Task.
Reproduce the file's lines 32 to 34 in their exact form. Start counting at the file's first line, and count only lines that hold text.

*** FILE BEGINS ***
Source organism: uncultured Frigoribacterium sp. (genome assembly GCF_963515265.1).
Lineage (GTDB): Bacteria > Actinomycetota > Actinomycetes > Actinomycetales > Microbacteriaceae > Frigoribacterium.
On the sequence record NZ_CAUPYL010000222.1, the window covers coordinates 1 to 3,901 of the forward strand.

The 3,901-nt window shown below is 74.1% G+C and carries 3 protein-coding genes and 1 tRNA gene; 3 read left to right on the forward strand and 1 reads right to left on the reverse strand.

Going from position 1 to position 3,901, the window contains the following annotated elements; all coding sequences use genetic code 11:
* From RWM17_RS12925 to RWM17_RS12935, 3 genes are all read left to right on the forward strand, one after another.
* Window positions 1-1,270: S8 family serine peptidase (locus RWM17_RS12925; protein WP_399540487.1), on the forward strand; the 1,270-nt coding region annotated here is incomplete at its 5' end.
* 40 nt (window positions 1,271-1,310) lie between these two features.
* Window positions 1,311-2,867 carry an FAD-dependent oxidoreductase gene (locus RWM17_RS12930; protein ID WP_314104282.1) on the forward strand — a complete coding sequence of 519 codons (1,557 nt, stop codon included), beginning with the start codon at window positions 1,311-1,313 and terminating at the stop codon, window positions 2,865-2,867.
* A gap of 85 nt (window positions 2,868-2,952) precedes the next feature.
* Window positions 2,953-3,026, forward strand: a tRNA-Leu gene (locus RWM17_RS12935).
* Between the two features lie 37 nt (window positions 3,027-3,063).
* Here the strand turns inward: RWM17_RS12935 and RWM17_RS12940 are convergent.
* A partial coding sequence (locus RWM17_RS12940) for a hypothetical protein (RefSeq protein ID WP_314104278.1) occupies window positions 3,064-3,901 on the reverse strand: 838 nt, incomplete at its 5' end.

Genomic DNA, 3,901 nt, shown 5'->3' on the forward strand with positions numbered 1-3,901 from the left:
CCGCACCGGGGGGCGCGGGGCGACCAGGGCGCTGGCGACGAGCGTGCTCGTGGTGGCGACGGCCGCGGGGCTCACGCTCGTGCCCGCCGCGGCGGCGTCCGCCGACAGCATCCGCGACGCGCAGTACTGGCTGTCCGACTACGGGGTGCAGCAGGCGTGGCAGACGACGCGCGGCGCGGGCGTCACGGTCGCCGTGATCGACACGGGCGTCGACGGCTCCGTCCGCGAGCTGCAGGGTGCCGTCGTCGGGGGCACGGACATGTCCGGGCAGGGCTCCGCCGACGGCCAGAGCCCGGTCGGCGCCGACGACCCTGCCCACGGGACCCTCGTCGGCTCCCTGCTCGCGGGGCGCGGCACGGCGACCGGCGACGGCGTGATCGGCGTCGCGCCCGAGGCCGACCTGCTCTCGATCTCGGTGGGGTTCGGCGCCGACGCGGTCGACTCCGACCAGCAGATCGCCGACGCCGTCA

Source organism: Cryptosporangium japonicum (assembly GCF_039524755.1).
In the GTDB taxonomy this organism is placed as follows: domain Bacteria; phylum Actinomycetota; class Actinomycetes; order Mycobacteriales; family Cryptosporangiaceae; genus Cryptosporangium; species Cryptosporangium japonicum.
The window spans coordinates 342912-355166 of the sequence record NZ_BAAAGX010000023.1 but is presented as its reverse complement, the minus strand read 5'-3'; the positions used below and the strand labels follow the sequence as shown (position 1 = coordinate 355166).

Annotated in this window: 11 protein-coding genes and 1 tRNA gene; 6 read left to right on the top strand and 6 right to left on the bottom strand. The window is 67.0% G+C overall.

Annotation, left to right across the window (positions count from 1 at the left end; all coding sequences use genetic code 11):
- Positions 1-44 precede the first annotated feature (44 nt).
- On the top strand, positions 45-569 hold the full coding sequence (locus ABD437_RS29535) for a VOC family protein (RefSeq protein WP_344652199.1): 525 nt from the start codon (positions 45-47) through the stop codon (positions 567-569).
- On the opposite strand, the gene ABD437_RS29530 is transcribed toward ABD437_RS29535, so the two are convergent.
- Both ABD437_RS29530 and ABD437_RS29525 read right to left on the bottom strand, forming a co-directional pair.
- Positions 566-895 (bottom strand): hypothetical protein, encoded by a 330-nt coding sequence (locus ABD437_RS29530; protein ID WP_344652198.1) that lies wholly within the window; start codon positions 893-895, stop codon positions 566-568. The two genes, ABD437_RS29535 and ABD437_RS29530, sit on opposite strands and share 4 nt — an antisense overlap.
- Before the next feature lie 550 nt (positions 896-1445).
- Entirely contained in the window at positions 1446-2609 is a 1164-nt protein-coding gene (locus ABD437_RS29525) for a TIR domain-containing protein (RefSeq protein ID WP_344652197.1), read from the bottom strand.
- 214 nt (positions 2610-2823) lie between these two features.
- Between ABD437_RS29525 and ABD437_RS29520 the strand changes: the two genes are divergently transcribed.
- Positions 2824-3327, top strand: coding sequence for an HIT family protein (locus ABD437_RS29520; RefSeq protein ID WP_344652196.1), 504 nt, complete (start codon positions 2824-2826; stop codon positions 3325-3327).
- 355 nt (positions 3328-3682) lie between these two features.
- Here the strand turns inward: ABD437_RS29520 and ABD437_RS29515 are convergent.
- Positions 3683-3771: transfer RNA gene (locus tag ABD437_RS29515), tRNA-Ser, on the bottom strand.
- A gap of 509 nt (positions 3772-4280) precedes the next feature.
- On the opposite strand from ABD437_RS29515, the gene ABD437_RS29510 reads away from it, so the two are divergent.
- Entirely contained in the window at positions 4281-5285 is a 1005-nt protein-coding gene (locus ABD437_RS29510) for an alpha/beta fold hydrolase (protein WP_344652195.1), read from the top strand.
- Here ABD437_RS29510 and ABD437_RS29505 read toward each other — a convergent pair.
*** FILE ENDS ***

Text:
- 355 nt (positions 3328-3682) lie between these two features.
- Here the strand turns inward: ABD437_RS29520 and ABD437_RS29515 are convergent.
- Positions 3683-3771: transfer RNA gene (locus tag ABD437_RS29515), tRNA-Ser, on the bottom strand.